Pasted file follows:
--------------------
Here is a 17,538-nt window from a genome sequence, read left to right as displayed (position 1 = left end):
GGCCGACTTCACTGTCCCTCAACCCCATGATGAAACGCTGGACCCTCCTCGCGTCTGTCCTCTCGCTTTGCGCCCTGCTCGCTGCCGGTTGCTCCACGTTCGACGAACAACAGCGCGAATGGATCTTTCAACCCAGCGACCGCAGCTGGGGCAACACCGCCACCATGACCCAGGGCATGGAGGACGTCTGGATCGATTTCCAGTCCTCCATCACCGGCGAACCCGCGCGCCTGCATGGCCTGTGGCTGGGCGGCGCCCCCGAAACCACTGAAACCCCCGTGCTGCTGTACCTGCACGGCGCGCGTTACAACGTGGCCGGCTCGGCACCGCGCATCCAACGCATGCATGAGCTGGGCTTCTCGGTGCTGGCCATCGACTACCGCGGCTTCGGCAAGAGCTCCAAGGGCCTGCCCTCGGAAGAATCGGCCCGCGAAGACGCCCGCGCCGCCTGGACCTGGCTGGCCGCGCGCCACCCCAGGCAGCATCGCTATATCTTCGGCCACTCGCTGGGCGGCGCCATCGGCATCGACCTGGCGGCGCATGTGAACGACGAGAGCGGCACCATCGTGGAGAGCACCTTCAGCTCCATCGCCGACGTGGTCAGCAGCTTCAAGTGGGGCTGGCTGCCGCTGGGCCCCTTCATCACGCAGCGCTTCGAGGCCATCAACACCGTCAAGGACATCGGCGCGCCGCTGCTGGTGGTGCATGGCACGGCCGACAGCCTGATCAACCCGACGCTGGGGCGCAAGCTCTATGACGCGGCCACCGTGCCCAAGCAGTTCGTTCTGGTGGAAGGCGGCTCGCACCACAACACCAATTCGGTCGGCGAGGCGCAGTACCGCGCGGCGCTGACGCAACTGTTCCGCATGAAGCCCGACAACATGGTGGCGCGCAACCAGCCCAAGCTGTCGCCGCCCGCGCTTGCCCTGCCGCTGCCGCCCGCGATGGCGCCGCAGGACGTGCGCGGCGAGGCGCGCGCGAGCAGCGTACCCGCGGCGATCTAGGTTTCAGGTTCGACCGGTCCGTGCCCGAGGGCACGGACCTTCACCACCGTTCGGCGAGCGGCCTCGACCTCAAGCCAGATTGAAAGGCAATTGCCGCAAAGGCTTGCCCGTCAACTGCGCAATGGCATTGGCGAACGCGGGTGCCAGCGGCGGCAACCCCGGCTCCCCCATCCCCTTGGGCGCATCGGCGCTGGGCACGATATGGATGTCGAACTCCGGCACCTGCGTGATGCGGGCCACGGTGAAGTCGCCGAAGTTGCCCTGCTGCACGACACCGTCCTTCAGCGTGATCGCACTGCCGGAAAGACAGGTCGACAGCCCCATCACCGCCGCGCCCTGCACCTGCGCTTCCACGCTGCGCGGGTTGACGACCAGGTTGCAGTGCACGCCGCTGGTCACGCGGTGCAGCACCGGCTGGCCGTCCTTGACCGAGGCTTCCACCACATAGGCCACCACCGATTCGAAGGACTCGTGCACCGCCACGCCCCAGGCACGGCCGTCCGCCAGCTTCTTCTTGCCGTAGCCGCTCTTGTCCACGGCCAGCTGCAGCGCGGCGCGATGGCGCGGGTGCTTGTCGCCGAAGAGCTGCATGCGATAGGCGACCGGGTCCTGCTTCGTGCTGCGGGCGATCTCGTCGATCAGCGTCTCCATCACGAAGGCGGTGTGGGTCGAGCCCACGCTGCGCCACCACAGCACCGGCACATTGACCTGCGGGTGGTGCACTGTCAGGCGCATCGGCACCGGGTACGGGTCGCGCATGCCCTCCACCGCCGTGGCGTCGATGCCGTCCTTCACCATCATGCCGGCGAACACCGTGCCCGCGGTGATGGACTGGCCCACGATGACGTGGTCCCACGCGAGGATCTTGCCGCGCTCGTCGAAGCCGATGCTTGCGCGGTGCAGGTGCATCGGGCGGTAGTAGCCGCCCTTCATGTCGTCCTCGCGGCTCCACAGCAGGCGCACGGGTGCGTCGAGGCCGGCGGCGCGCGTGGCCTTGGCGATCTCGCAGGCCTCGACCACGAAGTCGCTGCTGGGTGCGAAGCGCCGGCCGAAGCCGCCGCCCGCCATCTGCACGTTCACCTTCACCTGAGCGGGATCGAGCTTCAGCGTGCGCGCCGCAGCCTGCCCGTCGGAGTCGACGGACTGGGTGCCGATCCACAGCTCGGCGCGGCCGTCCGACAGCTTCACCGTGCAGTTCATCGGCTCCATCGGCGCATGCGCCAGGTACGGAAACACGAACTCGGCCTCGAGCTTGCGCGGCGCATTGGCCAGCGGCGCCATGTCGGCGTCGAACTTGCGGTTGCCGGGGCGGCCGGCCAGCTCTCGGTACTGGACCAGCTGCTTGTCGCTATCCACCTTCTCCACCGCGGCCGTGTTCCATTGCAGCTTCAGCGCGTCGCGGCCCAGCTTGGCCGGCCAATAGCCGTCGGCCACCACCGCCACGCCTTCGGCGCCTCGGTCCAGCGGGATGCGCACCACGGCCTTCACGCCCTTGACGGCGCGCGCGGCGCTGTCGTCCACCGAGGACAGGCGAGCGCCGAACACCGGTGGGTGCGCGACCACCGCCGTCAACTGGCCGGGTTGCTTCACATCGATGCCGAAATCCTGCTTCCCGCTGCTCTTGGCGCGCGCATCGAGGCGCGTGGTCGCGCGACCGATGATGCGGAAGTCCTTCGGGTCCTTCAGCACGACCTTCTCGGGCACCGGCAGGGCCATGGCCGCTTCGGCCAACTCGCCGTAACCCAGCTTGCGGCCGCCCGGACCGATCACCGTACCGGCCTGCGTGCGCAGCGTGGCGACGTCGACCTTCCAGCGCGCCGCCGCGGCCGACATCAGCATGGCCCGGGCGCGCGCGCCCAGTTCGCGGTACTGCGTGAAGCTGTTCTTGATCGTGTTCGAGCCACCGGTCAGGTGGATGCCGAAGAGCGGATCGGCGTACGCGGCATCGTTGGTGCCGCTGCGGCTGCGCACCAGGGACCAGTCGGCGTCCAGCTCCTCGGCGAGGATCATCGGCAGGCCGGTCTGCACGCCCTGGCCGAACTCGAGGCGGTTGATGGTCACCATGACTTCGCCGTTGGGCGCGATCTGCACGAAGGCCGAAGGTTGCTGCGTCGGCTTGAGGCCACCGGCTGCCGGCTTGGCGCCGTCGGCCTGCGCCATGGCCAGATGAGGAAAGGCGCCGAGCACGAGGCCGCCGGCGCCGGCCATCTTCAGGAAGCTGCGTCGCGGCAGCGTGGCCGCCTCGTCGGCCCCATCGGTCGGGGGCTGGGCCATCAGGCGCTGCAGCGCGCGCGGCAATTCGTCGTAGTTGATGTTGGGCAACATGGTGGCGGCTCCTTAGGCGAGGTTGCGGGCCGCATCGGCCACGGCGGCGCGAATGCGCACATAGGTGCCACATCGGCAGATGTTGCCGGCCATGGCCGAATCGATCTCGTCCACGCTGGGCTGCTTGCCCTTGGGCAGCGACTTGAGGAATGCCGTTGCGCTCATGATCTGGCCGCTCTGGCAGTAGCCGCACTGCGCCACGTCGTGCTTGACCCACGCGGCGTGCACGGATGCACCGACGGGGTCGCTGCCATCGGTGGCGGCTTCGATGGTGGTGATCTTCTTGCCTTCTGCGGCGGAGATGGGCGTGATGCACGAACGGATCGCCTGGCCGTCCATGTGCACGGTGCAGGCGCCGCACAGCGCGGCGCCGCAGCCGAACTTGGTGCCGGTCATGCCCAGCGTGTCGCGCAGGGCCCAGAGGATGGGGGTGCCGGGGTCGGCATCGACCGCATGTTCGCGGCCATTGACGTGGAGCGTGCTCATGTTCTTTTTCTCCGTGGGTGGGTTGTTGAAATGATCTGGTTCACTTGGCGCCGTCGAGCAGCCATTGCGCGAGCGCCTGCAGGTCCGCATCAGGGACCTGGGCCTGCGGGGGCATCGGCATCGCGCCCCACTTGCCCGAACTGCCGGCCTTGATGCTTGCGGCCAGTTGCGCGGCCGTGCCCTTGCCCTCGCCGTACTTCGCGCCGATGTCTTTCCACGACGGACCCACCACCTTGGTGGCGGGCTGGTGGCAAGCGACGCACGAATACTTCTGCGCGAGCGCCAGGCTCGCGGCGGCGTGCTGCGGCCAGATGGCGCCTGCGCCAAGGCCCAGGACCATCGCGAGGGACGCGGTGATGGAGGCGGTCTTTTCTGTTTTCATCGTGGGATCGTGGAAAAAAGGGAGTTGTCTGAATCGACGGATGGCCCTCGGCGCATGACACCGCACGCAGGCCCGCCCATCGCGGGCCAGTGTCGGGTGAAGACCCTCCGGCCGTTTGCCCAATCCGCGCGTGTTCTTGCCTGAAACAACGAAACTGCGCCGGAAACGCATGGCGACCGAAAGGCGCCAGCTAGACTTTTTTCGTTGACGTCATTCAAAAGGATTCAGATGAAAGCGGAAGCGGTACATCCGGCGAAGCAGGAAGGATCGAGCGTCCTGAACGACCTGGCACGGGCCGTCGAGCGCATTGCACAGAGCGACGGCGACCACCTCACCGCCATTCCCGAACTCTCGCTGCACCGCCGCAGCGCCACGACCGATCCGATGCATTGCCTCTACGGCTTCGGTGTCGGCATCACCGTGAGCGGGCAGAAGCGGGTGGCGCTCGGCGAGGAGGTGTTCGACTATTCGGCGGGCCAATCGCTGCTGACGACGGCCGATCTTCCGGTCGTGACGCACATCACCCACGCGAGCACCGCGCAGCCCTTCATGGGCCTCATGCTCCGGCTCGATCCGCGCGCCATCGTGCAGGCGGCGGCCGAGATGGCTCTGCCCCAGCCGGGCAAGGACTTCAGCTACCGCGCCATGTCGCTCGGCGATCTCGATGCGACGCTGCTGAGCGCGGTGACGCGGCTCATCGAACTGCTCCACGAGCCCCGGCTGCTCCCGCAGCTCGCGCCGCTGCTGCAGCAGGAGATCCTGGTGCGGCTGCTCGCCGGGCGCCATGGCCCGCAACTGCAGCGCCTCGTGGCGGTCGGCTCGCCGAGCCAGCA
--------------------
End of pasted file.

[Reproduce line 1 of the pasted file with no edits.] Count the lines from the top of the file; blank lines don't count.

Here is a 17,538-nt window from a genome sequence, read left to right as displayed (position 1 = left end):